The latest mendacious line to come from the hard Remain camp is that “nobody was told that voting Leave could lead to no deal”, with Philip Hammond going into overdrive this morning and claiming it is a “total travesty of the truth”. The problem is, as usual, it’s the Remainer line that is a “total travesty of the truth”. Change Britain have looked at what Remainer politicians actually said and, surprise surprise, everyone from David Cameron and George Osborne to Dominic Grieve and Hilary Benn repeatedly warned voters that voting Leave would lead to Britain leaving the EU after two years, deal or no deal.
An attempt to prosecute Boris Johnson over the claim that Britain gave the EU £350m a week has been thrown out by a judge. Marcus Ball, a 29-year-old entrepreneur who has so far raised £570,000 for the case, had sought permission to appeal to the Supreme Court. But the bid was refused by Lady Justice Rafferty on Wednesday. “This application for leave to appeal to the Supreme Court is rejected,” the High Court judge said.
A campaigner trying to bring a private prosecution against the prime minister over his controversial EU referendum bus claim has lost a bid to take his fight to the Supreme Court. Marcus Ball launched legal action after the slogan – “We send the EU £350m a week, let’s fund our NHS instead” – appeared on the side of a bus in the run up to the 2016 vote. Mr Ball accused Boris Johnson of knowing it was a “false and misleading figure”.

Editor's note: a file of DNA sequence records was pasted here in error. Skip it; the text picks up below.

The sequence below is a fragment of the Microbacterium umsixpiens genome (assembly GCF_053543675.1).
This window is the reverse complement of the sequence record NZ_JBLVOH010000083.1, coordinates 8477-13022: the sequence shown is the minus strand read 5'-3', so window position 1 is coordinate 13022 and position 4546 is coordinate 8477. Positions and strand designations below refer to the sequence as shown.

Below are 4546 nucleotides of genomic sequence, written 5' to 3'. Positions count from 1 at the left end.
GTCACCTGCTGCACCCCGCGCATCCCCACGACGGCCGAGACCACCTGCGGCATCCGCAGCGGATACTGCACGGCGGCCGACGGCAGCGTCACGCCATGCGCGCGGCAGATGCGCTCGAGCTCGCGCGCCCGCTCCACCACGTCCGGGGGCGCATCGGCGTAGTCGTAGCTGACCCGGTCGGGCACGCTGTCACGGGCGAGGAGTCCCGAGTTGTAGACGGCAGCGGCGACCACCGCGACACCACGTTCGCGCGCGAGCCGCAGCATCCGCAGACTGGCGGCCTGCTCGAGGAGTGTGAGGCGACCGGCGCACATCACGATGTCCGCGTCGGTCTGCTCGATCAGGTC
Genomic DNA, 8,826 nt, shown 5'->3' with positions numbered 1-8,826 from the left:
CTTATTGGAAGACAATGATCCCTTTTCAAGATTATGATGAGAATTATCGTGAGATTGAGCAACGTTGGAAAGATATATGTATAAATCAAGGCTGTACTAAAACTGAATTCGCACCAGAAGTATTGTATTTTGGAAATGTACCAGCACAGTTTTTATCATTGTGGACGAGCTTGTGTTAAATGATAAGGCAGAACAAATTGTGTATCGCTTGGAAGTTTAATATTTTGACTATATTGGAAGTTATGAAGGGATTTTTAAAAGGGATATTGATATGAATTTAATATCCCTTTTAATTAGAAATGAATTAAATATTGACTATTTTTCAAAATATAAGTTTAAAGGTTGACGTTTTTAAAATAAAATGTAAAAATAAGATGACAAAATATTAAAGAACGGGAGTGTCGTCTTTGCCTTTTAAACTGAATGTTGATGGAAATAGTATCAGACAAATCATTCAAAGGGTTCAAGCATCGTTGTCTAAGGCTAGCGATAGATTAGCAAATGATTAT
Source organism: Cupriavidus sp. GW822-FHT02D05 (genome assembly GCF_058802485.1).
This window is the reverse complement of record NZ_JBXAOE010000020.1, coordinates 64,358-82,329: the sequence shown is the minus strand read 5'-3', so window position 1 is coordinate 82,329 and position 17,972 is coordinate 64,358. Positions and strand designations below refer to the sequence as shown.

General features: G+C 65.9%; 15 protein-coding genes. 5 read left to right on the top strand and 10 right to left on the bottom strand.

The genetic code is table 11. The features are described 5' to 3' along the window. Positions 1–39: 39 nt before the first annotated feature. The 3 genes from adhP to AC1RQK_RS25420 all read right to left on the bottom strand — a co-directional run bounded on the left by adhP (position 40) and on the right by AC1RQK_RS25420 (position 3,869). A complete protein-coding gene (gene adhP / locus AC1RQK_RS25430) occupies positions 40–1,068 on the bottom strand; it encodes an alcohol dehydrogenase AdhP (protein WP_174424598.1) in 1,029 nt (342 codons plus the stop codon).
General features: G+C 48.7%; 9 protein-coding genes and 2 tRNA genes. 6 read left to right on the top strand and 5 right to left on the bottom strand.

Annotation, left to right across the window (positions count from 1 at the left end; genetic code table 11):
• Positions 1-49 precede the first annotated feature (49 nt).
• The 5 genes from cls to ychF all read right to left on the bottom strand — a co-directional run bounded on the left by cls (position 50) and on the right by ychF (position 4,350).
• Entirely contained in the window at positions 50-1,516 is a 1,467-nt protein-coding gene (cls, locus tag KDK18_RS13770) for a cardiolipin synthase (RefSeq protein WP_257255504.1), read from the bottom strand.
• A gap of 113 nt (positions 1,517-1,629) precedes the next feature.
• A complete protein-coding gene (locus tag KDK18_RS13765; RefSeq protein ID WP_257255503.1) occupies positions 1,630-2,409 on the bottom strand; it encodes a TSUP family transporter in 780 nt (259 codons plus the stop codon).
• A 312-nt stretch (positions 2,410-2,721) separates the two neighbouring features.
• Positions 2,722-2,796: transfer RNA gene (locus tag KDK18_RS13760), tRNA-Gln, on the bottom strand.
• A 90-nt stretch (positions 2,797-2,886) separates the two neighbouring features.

An attempt to bring a private prosecution against Boris Johnson for allegedly telling lies during the 2016 referendum campaign appears to have been dealt a fatal blow with the rejection of an application to take the case to the supreme court. High court judges threw the case out in June after Johnson challenged a summons to attend court on three claims of misconduct in public office. Marcus Ball, 29, who raised more than £300,000 through online crowdfunding to bring a private prosecution and has been working on it for the past three years, said on Wednesday that it was “not over” and that he and his legal team were looking at further options.
THE CONSERVATIVE Party committed in its 2017 manifesto to leaving the Common Fisheries Policy after Brexit, saying the UK “will be fully responsible for the access and management of its waters”. But there are widespread doubts about whether this is actually possible. Under the Common Fisheries Policy (CFP), European fishing fleets are given equal access to all EU waters and fishing grounds up to 12 nautical miles from EU member’s coasts.